I’m not OK: Part One

‘I’M NOT OK’ was made after a trip I made to the cemetery a few years ago. I’d been visiting my father’s grave and as we were driving out I caught a glimpse of a floral wreath that appeared to spell out the words ‘I’M NOT OK’. By the time I’d looked back to see if this was real it had passed out of view and so I was able to confirm in my mind a wreath that said those words – so let’s assume it didn’t really say GRANDMA or AUNTY BERYL.

Was it a joke? Who would commission such a wreath – the deceased as a last wish or a grieving relative? It reminded me of the words on Spike Milligan’s head stone ‘I told you I was ill’.

Grief or mourning is something that pops into my work from time to time (see Obituary stuff), I had to do something with this. I had to do something funny.

I made loads of drawings – I couldn’t get it out of my head. It became a mantra – I’M NOT OK, I’M NOT OK, I’M NOT OK…


It was going to cost £300 to have the wreath made from flowers so I decided to make it myself from paper mache. That’s what I’d been working with, it’s what was at hand and it was perfect. PM is associated in my mind with carnival crafts – bright effigies made in Spain or South America. It is solid but not permanent like stone but it would last longer than fresh flowers. I’d be able to play with it. My wreath needed to be ridiculously bright and jolly. These words needed to be difficult to believe – like their counterparts in the ‘How are you?’dialogue – ‘I’m OK’.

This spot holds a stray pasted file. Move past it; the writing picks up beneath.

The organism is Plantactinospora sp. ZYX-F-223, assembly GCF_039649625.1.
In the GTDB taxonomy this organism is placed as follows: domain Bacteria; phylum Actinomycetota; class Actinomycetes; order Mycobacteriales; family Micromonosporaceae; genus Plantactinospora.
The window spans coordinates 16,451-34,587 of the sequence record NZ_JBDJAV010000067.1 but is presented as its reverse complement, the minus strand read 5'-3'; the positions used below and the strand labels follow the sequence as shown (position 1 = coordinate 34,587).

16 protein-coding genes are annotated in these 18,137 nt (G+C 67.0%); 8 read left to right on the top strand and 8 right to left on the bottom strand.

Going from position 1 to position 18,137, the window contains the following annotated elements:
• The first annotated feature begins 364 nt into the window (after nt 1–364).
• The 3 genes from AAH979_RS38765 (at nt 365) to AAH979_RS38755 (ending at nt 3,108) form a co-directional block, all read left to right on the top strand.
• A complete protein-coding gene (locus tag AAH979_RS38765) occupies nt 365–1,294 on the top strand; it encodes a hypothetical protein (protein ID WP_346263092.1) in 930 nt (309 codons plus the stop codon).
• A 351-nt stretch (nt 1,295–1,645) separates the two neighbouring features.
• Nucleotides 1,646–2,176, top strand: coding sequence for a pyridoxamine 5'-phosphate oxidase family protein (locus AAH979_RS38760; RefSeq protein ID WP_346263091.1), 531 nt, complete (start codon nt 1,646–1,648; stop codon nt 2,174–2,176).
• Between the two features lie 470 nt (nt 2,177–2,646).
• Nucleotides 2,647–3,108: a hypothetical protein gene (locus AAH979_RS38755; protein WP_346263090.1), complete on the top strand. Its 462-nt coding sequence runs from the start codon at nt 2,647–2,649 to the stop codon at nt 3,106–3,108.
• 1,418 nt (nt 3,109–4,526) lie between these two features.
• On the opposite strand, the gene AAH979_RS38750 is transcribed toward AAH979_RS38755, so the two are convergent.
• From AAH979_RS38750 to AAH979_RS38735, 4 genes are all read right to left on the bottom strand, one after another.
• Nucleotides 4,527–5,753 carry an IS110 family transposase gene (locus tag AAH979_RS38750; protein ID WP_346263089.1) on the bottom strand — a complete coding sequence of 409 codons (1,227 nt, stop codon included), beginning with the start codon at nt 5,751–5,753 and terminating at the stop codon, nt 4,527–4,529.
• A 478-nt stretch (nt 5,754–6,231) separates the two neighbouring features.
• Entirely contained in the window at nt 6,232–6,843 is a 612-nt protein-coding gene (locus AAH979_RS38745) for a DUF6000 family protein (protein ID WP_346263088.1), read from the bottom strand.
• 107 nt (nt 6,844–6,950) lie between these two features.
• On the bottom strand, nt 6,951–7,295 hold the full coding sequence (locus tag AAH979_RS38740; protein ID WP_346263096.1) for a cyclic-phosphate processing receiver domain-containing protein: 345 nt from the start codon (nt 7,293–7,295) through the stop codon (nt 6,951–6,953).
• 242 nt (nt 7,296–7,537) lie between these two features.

IMG_3067     IMG_4123


I was working to a deadline. I wanted it ready for the Bloc Open Studios to be part of an installation. I was turning my studio into a psychedelic grotto by covering every surface with fluro rawshchach printed newspaper. Would I’M NOT OK be a bit obvious in this space? I didn’t want to say look at me I’m crazy. It wasn’t even about me. I didn’t have time to paint the words – but this was OK. I let them blend in with the newspaper – maybe even get a bit lost.


Working with words is HARD. People read them and either take them at their face value or try to read more into them. (Of course – I’m not complaining). This means it’s harder to be flippant or just aesthetic or lack conviction. Words add meaning to other things. Putting those words in that environment meant people thought something was trying to be communicated to them. I’m not sure if this is a good or bad thing. I wanted the grotto to be a bit overwhelming so in this respect it worked. Maybe I wanted them to be a bit more overwhelmed – to step inside and lose themselves. Its wrong to expect this sort of thing from an artwork.





DH: Yeah, its really important that I wear my, that the influences are worn on the surface of the work. They don’t shy away from the influences. Influences are vital. And I think if theres enough influences, even if they are quite tight or a specific area, something new can come from that. It can move beyond its influences.

LG: Its like this conversation we were having about you going to see Martin Creed and me going to see Gabriel Orozco.

DH:  He, he he yeah!